An Introduction Essay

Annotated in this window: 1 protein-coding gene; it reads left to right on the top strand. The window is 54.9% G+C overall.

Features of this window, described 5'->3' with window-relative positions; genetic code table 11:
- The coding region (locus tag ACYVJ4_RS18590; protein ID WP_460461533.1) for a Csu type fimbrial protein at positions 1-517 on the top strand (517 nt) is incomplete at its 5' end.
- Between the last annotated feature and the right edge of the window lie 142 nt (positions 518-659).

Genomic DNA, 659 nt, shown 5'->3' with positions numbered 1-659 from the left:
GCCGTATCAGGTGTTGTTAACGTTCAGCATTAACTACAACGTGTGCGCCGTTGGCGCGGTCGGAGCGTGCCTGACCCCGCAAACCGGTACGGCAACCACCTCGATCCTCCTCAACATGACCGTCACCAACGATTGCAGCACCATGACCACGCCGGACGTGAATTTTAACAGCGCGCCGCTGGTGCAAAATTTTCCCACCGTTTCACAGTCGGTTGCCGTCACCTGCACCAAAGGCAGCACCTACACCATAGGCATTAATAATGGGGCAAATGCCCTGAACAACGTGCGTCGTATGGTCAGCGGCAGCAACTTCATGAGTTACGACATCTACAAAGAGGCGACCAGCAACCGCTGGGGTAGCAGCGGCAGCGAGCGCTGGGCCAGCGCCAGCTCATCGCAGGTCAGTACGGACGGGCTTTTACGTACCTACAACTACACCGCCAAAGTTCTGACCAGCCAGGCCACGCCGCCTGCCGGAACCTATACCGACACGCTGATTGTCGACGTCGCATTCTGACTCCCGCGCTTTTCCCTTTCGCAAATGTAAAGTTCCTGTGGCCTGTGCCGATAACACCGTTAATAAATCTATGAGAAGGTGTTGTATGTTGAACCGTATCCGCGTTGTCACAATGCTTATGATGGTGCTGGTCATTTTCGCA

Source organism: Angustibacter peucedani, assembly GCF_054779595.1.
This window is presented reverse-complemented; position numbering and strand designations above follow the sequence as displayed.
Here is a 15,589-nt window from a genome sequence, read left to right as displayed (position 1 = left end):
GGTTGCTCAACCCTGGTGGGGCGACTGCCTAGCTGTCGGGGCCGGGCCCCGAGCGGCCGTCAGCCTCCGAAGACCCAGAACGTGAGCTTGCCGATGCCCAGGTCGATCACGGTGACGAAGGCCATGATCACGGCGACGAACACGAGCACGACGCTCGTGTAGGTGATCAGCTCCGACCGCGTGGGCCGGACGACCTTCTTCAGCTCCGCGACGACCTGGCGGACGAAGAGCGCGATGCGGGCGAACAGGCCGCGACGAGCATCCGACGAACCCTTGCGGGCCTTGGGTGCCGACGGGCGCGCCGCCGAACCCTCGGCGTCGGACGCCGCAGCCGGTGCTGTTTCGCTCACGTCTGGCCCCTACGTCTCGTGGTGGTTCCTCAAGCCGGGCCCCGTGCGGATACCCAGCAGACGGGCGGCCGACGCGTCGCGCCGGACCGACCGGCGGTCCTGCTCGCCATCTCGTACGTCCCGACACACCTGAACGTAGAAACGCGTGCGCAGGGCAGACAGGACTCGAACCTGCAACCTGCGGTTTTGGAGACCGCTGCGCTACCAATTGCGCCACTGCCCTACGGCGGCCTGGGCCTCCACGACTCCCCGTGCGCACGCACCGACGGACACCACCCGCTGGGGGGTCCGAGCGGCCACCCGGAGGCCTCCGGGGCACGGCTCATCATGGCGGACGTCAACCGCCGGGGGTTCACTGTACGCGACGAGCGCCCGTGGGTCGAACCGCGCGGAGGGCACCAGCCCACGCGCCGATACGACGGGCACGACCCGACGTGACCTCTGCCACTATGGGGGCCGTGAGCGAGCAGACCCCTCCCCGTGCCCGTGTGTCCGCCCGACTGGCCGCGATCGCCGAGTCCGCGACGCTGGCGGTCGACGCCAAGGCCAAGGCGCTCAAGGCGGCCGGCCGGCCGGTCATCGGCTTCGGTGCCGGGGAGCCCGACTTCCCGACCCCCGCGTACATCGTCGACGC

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Kamala Das was one of India’s finest authors, the mother of modern English Indian poetry. Her first collection of poems, entitled The Sirens, appeared in 1964 and won her the Asian Poetry Prize. In 1965, at the age of 31, Das published Summer in Calcutta In the mid-1970s her confessional memoir My Story brought her celebrity but also a degree of notoriety, a condition that sometimes entertained but more often dogged her life. My Story was an instant bestseller, read then for its comparatively open sexuality even though Das considered it to be “a very serious, very tragic story of an Indian girl who had been sacrificed by the laws of the land”. Acknowledging her creative and personal courage, the poet Balan Chullikkad called her “the first feminist emotional revolutionary of our time”. The Indian tabloids labelled her “the Love Queen of Malabar”. One of Das’s best-known stories, A Doll for the Child Prostitute, was inspired by a visit to a brothel. In it, two girls, barely even teenagers, play hopscotch. A man appears and the madam summons one of the girls who asks her friend to keep her hopscotch stone in its place. “I’ll be back in a few minutes,” she says. The story also tells how a police inspector gets free sex at the brothel and promises the girl a doll if she will be kind to him like, he says, his daughter is. A novel, Alphabet of Lust, appeared in 1977, and in 1992 a collection of short stories, Padmavati the Harlot and Other Stories, was published. Two collections of poetry, Only the Soul Knows How to Sing and Yaa Allah, appeared in 1996 and 2001 respectively. Antara Dev Sen, a close follower of Das’s work and the editor of The Little Magazine, a Delhi-based literary periodical, summed up her contribution: “Her talent for expressing complex sentiments simply, her unsettling, bewildering honesty, and in-your-face sexuality made her not just a

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